9. Does menopause cause pigmentation?
As we hit the menopause, our melanin cells can produce pigment too quickly, leading to a rise in so-called ‘age’ or ‘sun’ spots.
Vitamin C will help fade existing marks, while daily use of strong SPFs will stop new ones from forming.
10. Is after-sun better than body lotion?
The answer to this depends on the body lotion in question. Essentially both types of product are designed to hydrate the skin, but good after-sun lotions are specifically formulated with cooling, anti-inflammatory ingredients—as well as water-binding ones—to deeply quench parched skin. "The biggest benefit from after-sun is its high water content, which cools and hydrates," says Candice Gardner, Education Manager at Dermalogica.
11. Does sunburn turn into tan?
Trauma tanners, listen up! "A tan that occurs too fast from inadequate protection only causes the skin to burn and shed, leaving you tanless in days," says Abi Cleeve. To deepen those tan lines safely, try a sunscreen with a specialist formula that speeds up the process.
Best SPF sunscreen products
Murad City Skin Age Defense Broad Spectrum SPF50
A brilliant all-rounder of a product, this contains mineral sunscreen plus Vitamin C, blue light and pollution protection. The light-reflecting subtly rose-toned finish is also very flattering on all skin tones.
Decleor Sun Gel Cream SPF50+
If you hate heavy or sticky sun creams you’ll love this barely-there gel-like formula, which feels cool and refreshing—perhaps due to the aloe vera that features in the ingredients.
Ultrasun Family High Protection SPF30
Ultra-reliable protection from the cult brand that every Beauty Editor takes on holiday. Unusually, this clever product will last for two years without going off.
Medik8 Advanced Day Total Protect SPF30
This sunscreen not only boasts SPF30 and 5* UVA protection, but also sits nicely under make-up with a soft, powdery finish.
Garnier Ambre Solaire UV Water Refreshing Protecting Mist SPF30
With its clever spray nozzle this will reach tricky areas, such as your back and shoulders.
Clarins Invisible Sun Care Stick SPF50
Don’t forget often-missed spots, such as the back of your neck, ears, temples and hands, with this pocket-sized product that's ideal for on-the-go sunscreen touch-ups.
Oskia SPF 30 Vitamin Face Cream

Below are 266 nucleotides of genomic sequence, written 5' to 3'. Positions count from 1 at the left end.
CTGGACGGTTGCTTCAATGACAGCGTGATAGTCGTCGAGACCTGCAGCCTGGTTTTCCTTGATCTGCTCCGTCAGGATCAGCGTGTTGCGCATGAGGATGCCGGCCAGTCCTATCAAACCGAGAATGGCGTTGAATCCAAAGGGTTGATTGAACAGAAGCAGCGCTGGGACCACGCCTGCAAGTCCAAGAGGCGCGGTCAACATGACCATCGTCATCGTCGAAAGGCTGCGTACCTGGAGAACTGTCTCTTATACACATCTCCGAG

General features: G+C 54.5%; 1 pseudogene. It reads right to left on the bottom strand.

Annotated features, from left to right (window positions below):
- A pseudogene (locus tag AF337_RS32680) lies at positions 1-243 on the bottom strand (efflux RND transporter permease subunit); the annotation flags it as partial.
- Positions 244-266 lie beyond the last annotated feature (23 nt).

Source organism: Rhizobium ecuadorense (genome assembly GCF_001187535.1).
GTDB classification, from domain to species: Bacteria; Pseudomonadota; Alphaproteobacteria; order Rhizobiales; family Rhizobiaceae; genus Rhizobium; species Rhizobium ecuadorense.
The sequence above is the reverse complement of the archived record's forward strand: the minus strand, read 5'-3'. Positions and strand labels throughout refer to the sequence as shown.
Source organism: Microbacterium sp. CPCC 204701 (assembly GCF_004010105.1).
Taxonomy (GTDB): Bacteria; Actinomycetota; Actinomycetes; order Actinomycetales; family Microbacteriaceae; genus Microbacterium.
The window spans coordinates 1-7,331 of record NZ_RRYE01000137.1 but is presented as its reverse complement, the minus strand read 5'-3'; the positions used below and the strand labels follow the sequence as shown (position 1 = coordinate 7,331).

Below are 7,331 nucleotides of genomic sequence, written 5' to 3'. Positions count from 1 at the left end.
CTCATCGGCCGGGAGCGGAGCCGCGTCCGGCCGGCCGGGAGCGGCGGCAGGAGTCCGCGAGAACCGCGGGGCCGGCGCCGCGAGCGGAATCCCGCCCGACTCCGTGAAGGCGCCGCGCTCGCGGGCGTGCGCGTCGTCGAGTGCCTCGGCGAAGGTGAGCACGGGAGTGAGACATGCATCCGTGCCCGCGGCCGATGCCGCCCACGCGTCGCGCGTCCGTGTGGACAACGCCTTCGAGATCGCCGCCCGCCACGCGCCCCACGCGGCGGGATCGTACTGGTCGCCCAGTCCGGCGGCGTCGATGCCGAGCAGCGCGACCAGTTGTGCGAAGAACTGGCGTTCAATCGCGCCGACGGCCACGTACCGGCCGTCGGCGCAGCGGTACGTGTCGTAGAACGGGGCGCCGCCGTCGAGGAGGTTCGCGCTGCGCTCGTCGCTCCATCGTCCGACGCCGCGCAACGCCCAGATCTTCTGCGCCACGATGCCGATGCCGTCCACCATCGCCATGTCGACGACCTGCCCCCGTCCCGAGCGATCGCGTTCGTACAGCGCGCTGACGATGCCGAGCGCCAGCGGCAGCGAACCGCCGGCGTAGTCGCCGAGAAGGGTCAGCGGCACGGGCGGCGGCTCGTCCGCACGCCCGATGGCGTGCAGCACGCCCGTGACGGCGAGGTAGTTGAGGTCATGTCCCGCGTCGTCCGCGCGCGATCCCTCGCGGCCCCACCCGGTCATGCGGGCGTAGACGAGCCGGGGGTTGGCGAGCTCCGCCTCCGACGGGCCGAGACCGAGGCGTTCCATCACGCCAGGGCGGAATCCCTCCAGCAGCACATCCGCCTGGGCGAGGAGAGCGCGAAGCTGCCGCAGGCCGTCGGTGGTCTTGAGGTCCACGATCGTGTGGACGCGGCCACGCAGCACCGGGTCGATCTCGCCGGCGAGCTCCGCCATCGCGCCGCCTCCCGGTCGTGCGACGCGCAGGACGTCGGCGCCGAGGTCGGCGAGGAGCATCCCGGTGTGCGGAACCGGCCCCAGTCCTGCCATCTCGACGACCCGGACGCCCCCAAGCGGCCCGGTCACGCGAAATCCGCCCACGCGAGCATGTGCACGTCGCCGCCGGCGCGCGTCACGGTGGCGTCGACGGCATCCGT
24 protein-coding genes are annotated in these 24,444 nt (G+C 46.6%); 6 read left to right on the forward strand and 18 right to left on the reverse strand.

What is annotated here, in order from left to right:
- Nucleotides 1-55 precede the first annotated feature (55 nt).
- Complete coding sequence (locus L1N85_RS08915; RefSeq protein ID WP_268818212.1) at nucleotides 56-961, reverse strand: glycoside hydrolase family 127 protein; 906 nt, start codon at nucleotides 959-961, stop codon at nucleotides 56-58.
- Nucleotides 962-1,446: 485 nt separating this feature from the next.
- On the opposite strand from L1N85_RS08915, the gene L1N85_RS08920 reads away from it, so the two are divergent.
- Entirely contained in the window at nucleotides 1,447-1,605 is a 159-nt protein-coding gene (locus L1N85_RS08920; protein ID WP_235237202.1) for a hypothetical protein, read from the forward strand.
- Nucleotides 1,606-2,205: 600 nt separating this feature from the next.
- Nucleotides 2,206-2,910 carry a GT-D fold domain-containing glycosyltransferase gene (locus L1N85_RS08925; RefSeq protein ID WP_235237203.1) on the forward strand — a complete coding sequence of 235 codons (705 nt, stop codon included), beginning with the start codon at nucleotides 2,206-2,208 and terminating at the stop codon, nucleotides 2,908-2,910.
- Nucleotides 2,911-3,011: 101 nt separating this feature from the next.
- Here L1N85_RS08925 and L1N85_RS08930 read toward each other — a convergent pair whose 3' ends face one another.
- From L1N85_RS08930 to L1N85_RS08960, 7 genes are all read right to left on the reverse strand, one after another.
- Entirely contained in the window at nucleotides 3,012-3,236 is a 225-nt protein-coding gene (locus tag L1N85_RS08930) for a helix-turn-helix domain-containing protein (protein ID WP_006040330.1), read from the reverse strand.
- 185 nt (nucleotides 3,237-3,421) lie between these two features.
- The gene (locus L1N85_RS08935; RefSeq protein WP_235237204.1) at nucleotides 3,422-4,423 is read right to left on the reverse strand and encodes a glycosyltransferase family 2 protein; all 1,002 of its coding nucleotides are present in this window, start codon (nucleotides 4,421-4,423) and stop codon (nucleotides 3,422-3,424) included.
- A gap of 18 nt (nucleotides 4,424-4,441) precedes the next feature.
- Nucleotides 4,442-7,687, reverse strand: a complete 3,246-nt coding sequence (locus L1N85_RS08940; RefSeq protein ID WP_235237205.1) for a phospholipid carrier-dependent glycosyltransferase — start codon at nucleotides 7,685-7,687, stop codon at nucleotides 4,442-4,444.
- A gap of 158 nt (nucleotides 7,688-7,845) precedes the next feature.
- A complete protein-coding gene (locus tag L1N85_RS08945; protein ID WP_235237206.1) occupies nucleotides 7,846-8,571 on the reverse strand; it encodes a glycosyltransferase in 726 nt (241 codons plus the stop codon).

An all-in-one morning solution for the face, teaming hardworking skincare with broad-spectrum protection.
Dermalogica Invisible Physical Defense SPF30
This lovely and lightweight mineral option is good for sensitive skin types, and blends seamlessly into all skin tones.
Bioderma Pigmentbio Daily Care SPF50+
A strong daily SPF option to help fade dark spots and work towards preventing new ones.
Caudalie Tan Prolonging After-Sun Lotion
Formulated with grape water and aloe vera, this will reduce redness and soothe sun-sore skin while also working to prolong your tan.
Green People Edelweiss Tan Accelerator Sun Cream SPF15
Deepen tan lines safely with this clever formula that speeds up the process. It works by stimulating the production of melanin, the pigment that gives skin its colour, rewarding you with a deeper tan, and limited damage.
Dr Russo Once A Day Sun Protection Invisible Face Gel SPF50
One of the key elements of a great SPF is finding a formula you love to apply. Thanks to the paintbrush-style design, this is a treat to use. The formula itself is lightweight with no white cast.
Jess Beech is an experienced fashion and beauty editor, with more than eight years experience in the publishing industry. She has written for woman&home, GoodtoKnow, Now, Woman, Woman’s Weekly, Woman’s Own and Chat, and is currently Deputy Fashion & Beauty Editor at Future PLC.
She caught the magazine bug during a stint as Fashion Editor of her university newspaper alongside her English degree, and hasn’t looked back since. As for the fashion bug, that came as part and parcel of growing up in the 90s, but the less said about that the better!
Jess’ average day in the office is spent researching the latest fashion trends, chatting to industry tastemakers and scouring the internet to bring you this season’s must-buy pieces - as well as advice on how to wear them. Weekends are equally fashion-focused, and Jess has been known to visit no less than five Zara stores in a single day in search of the perfect occasion dress.
The only thing that comes close to a buzz of finally tracking down that much-coveted dress is the joy of discovering a new beauty wonder product or hero ingredient. A beauty obsessive, Jess has tried everything from cryotherapy to chemical peels (minus the Samantha in Sex and The City-worthy redness) and interviewed experts including Jo Malone and Trinny Woodall.